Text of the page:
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Dove Hunting - Do's and Don'ts



Finding a place to go dove hunting is really not a diificult. task. Within a few hours drive of the stable for the Indianapolis Colts here in the Circle City, there are 5 public land hot spots to consider when trying your hand at hitting those fast flying lumps of grey matter called doves. The "butt, belly, beak, bang" method for shooting a flying object is an easy way to remember how to follow through with your shot and really helps the pocketbook with the price of ammunition now days. Remember that your pattern also has depth as well and timing is critical for improving your shooting percentages.

Whenever you do prepare to go dove hunting on any FWA, do keep in mind that new for Indiana is the law mandating the use of non-toxic shot while hunting doves on all state fish and wildlife areas. Note- whenever changing over to shooting steel shot, use a more open choke because steel shot does not constrict as readily as lead and can potentially damage your barrel. For example, if you currently use an improved cylinder, open it up to a skeet choke which in turn will also open up your pattern and increase your odds of filling your game bag.

To find a public hunting area in Indiana, an excellent resource is . Here you will find a county by county list of where you can hunt as well as contact information, what you can hunt, total acreas and also locations for public shooting ranges as well. Contact the property where you would like to hunt for indivdual property rules and regulations.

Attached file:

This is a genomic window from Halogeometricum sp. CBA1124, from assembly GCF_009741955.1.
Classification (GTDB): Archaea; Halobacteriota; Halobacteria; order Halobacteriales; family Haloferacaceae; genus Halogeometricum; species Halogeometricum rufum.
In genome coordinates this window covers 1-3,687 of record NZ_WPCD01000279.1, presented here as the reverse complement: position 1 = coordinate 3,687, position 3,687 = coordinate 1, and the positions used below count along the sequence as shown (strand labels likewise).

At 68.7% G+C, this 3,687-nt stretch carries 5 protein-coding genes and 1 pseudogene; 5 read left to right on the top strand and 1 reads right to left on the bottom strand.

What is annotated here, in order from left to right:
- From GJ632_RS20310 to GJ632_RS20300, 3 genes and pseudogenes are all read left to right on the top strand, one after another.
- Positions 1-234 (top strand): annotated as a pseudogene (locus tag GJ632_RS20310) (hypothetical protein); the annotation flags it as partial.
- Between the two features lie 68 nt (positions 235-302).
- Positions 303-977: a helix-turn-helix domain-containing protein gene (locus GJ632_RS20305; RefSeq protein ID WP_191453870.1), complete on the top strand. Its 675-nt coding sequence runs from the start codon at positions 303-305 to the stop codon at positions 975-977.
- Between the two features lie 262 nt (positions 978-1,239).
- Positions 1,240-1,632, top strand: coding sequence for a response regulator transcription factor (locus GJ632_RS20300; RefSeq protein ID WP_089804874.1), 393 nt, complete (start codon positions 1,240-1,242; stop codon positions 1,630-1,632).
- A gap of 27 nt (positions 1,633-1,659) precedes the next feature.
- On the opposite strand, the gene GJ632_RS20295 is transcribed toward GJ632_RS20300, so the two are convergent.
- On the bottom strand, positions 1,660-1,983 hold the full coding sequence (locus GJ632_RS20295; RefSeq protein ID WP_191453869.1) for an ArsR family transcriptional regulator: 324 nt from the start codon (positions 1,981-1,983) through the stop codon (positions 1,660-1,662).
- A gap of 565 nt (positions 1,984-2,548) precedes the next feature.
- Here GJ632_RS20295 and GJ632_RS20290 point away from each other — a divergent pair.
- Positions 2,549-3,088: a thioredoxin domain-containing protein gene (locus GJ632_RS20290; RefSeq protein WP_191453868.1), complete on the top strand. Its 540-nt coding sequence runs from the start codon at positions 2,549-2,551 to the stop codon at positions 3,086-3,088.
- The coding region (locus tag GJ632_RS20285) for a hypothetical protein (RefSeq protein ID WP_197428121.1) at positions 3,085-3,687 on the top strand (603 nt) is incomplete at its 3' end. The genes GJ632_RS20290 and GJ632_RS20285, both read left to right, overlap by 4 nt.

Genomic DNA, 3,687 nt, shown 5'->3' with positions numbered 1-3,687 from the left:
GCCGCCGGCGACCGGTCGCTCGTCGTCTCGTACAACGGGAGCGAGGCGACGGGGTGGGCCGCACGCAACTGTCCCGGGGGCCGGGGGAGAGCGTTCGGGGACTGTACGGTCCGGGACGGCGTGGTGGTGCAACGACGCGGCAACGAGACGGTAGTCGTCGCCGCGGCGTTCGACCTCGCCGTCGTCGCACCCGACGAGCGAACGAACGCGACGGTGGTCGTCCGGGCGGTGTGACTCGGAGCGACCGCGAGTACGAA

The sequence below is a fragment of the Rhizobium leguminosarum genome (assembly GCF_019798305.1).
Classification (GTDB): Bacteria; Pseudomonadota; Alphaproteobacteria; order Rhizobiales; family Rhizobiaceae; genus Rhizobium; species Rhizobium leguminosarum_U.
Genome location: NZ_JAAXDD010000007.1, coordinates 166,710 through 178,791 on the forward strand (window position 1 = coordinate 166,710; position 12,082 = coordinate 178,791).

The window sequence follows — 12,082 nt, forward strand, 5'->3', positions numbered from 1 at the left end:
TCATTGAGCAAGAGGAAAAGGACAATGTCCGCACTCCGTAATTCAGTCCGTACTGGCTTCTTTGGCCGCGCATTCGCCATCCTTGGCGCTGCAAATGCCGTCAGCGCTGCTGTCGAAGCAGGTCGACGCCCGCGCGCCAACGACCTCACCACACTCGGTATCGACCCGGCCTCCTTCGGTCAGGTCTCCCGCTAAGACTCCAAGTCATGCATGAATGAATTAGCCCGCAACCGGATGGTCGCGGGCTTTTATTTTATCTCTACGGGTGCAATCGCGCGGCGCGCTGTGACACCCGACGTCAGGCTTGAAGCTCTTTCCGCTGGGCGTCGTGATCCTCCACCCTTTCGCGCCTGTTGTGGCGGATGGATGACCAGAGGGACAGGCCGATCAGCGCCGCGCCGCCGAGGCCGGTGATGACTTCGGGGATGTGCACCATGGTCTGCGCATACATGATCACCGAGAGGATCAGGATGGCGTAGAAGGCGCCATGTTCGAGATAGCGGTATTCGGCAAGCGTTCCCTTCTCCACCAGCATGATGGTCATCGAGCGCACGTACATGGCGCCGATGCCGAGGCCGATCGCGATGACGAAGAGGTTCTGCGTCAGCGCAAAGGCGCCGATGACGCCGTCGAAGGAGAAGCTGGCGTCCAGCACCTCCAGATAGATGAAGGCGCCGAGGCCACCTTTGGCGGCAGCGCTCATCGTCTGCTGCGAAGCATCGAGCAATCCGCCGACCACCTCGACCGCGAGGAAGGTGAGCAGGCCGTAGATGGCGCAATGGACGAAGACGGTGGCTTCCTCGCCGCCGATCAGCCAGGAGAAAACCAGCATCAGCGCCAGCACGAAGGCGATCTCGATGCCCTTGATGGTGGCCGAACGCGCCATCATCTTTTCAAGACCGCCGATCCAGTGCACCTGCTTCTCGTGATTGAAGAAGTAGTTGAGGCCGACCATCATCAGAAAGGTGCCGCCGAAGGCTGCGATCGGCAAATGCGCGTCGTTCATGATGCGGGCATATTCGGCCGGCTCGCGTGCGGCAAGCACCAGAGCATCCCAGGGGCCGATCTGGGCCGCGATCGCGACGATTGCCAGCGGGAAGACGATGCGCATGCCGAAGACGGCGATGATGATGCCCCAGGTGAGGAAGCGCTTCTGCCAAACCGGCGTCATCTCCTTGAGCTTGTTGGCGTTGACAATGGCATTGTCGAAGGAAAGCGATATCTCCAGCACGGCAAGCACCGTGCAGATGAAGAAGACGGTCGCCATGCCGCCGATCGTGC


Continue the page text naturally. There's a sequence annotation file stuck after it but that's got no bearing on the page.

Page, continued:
Opening day of dove season has an annual kick-off day of September 1. Before hunting for doves, hunters are required to obtain H.I.P numbers before going afield. HIP is the abbreviation for Harvest Information Program, which is used to get a handle on how many migratory birds are taken each year in each state. A H.I.P. number is required to legally hunt woodcock, snipe, rails, coots, ducks, geese, mergansers and crows. Another new ruling is that anyone in Indiana that is hunting doves must have a state game bird stamp to do so. To obtain your H.I.P. number,  use a push button phone only and dial 1-866-671-4499 to register.

One of the biggest deterrents to land owners allowing the use of their property for hunting is hunter etiquette. If you arrive at a property and the gates are closed to the fields, by all means close them when going in and going out. This also holds true if they are open as well. The best rule of thumb is to keep the area the way it was when you arrived- if not better when you leave. Use common sense when parling your vehicle and never block access gates when going to and from fields.

There are certain shooters called 'slob' hunters that never pick up their empties and also throw their water and soda bottles and trash on the ground and think nothing of it. This kind of poor conduct will determine the future of hunting. Always pick up your spent shells and if you see some that aren't yours, pick those up too. Your actions represents millions of other hunters and fishermen with what you do so always be an ethical sportsmen.

You have your license, your H.I.P. number, your state game bird stamp. some form of identification on your person, your vest, your gun and shells, eye and ear protection- you are now ready to take to the field. One last thing- don't forget your manners.

For more information on state by state hunting laws, go to and click on 'State Agencies' for information for your state.